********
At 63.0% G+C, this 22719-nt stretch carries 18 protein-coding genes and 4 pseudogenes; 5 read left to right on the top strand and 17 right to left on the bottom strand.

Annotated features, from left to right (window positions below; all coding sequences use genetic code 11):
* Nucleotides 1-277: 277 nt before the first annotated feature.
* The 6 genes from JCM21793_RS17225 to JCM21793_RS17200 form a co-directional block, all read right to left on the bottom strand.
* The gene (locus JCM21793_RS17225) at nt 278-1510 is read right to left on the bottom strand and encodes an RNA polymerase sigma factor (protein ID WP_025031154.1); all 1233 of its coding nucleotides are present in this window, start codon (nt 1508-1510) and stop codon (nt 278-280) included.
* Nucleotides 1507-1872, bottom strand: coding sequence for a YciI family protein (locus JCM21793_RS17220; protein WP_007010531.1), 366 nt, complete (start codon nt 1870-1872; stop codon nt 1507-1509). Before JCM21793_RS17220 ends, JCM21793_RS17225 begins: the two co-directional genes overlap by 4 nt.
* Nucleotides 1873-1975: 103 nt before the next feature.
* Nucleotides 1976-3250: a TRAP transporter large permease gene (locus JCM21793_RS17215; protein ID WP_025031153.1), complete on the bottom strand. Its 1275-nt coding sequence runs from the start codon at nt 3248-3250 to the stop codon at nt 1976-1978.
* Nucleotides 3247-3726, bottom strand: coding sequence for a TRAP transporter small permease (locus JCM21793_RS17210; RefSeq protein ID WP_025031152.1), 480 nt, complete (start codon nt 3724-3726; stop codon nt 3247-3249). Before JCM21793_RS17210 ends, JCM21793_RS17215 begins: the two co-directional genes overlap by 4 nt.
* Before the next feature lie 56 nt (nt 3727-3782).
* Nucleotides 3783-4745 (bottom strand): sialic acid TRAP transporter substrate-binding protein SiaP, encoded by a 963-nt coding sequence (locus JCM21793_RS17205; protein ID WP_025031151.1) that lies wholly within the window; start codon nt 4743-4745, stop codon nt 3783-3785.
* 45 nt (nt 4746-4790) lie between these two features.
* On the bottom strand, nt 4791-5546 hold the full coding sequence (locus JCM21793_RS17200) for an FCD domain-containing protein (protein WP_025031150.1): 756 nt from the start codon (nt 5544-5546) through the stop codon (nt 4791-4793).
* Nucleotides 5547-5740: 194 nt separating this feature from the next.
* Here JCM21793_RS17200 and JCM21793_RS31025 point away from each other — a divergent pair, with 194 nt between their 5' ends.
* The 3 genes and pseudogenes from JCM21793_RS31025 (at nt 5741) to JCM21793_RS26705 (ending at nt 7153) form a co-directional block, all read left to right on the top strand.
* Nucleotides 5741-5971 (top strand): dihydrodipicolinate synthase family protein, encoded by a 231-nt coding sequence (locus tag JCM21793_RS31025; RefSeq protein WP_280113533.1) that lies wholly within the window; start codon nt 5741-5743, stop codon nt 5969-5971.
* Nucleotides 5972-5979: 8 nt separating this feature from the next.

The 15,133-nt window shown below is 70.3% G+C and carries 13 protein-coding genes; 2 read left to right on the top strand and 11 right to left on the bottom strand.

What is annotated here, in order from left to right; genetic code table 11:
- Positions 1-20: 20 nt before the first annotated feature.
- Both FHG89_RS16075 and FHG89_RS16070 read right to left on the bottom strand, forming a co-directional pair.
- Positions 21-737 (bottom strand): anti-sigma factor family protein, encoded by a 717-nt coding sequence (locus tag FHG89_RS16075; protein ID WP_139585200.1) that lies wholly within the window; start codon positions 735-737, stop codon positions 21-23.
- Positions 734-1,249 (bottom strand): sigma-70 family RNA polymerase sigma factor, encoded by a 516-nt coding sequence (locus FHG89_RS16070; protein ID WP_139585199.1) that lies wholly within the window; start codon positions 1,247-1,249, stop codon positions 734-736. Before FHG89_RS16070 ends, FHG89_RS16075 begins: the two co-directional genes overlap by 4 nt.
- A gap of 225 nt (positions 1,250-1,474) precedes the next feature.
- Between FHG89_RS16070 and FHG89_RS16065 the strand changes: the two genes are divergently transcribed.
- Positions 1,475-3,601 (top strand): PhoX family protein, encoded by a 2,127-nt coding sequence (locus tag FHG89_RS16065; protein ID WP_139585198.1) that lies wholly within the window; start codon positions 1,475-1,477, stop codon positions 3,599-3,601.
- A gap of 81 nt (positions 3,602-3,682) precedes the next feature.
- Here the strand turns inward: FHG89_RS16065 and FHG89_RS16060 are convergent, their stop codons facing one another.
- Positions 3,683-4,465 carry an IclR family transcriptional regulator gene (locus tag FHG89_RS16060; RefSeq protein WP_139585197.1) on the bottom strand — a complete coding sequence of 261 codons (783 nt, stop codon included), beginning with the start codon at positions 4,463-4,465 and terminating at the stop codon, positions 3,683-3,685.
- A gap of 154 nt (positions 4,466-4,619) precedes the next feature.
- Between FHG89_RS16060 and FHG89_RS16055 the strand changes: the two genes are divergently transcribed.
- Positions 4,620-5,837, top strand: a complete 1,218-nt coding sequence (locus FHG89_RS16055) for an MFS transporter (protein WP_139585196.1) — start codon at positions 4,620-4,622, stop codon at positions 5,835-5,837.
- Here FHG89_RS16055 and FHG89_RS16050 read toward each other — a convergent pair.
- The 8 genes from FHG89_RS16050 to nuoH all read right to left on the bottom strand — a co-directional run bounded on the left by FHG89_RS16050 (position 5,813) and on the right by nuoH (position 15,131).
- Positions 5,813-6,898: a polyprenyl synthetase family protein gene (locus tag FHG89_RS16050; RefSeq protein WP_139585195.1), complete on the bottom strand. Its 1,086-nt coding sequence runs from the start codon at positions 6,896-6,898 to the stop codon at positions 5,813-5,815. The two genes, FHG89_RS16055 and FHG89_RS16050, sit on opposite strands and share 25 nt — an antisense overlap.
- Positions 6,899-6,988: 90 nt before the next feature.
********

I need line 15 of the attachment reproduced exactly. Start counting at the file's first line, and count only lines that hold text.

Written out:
* Here JCM21793_RS17200 and JCM21793_RS31025 point away from each other — a divergent pair, with 194 nt between their 5' ends.